Partnerships can be made very easily even by verbal agreement or a mere handshake. But doing so and leaving your rights and liabilities to be decided by the default position under the Partnership Act 1890, can be undesirable. It is always a safer and more sensible option to put your partnership agreement in writing, as this allows you to avoid unnecessary conflict and costly legal proceedings. Producing a written partnership agreement adds certainty and structure to your business relationship with your partner/s in a document that will be legally binding.

What to include?

A typical written partnership agreement should include at least the following 10 things:

  1. Name of the partnership – make sure the name you use isn’t an existing business name!
  2. Business activities – what is the partnership for? What are the restrictions on the activities you can undertake?
  3. Allocation of profits and losses –will this be based on each partner’s share of ownership, or otherwise?
  4. Management of the partnership – partnerships are generally informal in how they are managed, but you should still clearly set out everyone’s responsibilities
  5. Capital contribution – recording how ownership of the partnership is divided is crucial for avoiding unnecessary disputes
  6. Authority/power distribution – it is always important to regulate how decisions will be made and what each partner’s voting rights are
  7. Withdrawal or death – you should consider setting up a buyout scheme for the remaining partner/s if this happens
  8. Resolving disputes – try and save costs by considering alternative dispute resolution like mediation or conciliation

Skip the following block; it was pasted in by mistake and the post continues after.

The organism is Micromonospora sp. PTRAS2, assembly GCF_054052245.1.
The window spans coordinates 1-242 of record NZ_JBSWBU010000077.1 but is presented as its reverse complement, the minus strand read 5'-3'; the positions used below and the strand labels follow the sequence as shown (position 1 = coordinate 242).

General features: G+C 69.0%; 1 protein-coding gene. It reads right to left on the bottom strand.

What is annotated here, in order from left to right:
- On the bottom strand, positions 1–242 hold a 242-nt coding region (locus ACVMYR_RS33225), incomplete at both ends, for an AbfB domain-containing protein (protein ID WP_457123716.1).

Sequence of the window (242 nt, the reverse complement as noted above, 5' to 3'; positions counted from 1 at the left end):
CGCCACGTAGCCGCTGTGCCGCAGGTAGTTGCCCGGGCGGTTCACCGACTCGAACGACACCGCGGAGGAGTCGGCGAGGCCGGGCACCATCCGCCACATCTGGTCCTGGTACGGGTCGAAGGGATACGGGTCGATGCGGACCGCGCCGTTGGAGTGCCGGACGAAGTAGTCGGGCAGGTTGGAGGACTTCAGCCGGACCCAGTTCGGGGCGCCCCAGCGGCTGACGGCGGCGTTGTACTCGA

9. Transfer of interests – think about what procedure might be needed for transferring interests. Does everyone need to consent?
  10. Tax – it is vital to deal with your financial and tax responsibilities in a correct and structured manner

If you would like advice with your partnership agreement, please contact Trudie Nicholas or Derek Backhouse on 01432 352121

Protect Your Land

Protect Your LandProtect Your Land

Will your land have development potential in years to come? If so, you need to monitor the public use of the land and take any necessary steps to protect it for  future development.

So what is a village green, and how do you defend an application to register your land as one?

Where land has been used for informal recreation including dog walking and kite flying by local people for at least 20 years, it is possible for them to apply for the land to be registered as a town or village green (“TVG”).  A TVG does not have to be the run of the mill square of grass in the middle of the village. A golf course has been registered as a TVG. The use of the land must be without permission, force or secrecy. Once registered as a TVG, development cannot take place unless you apply to deregister the land.

You can take a number of steps to defend an application for the registration of your land as a village green including:

-          erecting fencing

-          displaying suitable signage, advising that access is by permission

-          getting the land earmarked for development in a draft development plan or neighbourhood development plan or submitting an application for planning. In certain planning situations, it is no longer possible to register land as a TVG.

If local people are using your land, it should be possible at the end of this year for you to deposit a statement and map with the Local Authority to bring to an end the period of use. But be aware. If at the time that the statement is made there is already 20 years use, an application can be made within two years of that statement for the land to be registered as a TVG.

 For advice on rural issues please contact Trudie Nicholas.

This article features in the August 2013 edition of Absolute Herefordshire.  The article can be downloaded here: Absolute Herefordshire August 2013 Protect Your Land